Glucose Meters and Strips—How Accurate?

As part of our education as newbies, we’ve been delving into some of the excellent diabetes blogs out there. And we found an interesting item in Diabetes Mine, posted by MikeH, about an upcoming meeting of endocrinologists, diabetes specialists, and patient advocates, on Capitol Hill in late September.

http://www.diabetesmine.com/2014/06/news-update-big-endo-groups-plan-meeting-on-d-device-accuracy-and-access.html

Participants will discuss legislation involving, among other things, the accuracy of blood glucose meters and test strips.

Diabetes Mine links to a businesswire news release:

“The blood glucose monitoring initiative will be uniquely structured to gather input from all major stakeholders involved in the diabetes arena and will examine critical factors such as regulatory challenges, post-FDA-approval monitoring of safety and accuracy of glucose strips, glucose sensors and devices, patient access and economic/reimbursement issues.”

http://www.businesswire.com/news/home/20140527006510/en/Major-Medical-Association-Announces-Gathering-Key-Diabetes#.U621YpRdUoH

We’ve had some doubts about the accuracy of meters and test strips, having watched the results of our daughter’s testing effort some time ago. So the Diabetes Mine posting propted us to do some additional digging, and we found more information in the same highly rated blog. This item, written by guest poster Riva Greenberg, is a few years old, but the information probably is still apt.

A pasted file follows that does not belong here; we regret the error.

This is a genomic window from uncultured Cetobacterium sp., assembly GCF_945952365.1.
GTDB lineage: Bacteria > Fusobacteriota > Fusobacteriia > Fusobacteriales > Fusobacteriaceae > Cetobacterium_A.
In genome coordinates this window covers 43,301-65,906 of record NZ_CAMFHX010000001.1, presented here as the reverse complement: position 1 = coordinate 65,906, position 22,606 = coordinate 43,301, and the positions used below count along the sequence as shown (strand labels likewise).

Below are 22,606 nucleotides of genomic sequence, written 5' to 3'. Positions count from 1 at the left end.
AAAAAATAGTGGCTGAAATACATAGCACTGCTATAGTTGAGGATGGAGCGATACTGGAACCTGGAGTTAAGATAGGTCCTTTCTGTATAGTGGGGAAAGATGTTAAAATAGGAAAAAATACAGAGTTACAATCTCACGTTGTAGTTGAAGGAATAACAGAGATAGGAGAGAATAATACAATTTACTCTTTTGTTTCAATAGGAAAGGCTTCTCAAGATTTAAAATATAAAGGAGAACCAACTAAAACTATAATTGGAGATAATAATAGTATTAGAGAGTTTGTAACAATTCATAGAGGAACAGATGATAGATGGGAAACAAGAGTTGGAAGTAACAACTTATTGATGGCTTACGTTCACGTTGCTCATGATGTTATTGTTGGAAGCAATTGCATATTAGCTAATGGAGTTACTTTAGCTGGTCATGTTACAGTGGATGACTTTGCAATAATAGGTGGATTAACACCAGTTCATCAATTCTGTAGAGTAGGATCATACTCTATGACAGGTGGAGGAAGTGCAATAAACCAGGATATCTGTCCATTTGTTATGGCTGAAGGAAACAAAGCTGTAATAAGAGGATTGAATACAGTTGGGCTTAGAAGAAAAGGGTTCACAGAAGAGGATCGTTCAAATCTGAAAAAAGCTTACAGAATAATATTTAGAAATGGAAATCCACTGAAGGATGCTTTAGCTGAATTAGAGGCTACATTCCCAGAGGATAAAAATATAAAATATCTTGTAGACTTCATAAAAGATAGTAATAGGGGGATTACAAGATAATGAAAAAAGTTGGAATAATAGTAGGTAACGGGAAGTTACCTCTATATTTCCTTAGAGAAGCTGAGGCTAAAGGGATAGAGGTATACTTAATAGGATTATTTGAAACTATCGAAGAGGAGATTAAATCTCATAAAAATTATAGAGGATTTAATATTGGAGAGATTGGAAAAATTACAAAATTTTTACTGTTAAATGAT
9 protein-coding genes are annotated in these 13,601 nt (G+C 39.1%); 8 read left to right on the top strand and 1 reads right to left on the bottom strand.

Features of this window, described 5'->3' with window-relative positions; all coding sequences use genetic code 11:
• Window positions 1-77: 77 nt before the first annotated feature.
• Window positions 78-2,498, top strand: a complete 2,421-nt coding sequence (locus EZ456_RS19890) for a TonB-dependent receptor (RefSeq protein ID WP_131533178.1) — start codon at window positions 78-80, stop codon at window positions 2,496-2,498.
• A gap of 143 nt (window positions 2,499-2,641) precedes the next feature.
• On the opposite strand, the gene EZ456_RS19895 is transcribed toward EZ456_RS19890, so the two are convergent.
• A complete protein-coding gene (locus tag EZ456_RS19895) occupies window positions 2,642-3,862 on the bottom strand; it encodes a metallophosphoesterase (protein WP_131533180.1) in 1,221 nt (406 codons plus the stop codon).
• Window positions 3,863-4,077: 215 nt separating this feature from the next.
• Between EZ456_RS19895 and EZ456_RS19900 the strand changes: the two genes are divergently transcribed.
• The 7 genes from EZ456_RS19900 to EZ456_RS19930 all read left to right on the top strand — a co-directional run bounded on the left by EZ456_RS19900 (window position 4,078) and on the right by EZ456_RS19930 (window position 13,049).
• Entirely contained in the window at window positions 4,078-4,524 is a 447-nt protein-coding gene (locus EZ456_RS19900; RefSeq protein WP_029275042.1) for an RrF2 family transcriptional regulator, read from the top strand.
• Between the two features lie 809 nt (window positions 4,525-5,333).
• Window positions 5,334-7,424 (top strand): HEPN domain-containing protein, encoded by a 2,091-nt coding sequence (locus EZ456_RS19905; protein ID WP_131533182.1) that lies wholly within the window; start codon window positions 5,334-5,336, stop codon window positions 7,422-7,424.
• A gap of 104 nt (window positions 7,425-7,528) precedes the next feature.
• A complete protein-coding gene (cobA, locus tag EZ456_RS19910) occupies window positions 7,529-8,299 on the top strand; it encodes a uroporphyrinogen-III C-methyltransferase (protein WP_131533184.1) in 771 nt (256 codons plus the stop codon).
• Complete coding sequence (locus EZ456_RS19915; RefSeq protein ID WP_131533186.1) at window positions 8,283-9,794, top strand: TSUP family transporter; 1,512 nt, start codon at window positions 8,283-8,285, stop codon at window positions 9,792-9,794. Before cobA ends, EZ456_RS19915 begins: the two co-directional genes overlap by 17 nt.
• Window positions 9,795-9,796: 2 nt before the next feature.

Riva interviewed several MDs and Chief Medical Officers at meter manufacturers, and shares what she learned, listing many factors that affect the accuracy of readings. “The biggest contributor to inaccuracy is the strips,” she comments, noting that according to an expert she interviewed, the best we can probably expect “a meter to ever produce is plus/minus 8% accuracy.”

http://www.diabetesmine.com/2012/09/why-meters-cant-tell-us-our-blood-sugar-levels.html

We hope that the September meeting on Capitol Hill is successful, so that patients will have more confidence in what their meters and test strips tell them about their blood glucose control.

The legislation, known as the National Diabetes Clinical Care Commission Act (H.R. 1074/S. 539), would create a 3-year Diabetes Clinical Care Commission to improve clinical outcomes for diabetes and prediabetes. Major organizations such as the American Diabetes Association and the Endocrine Society have endorsed the legislation, which needs to be passed before December 31. The consensus conference will be held September 29, 2014.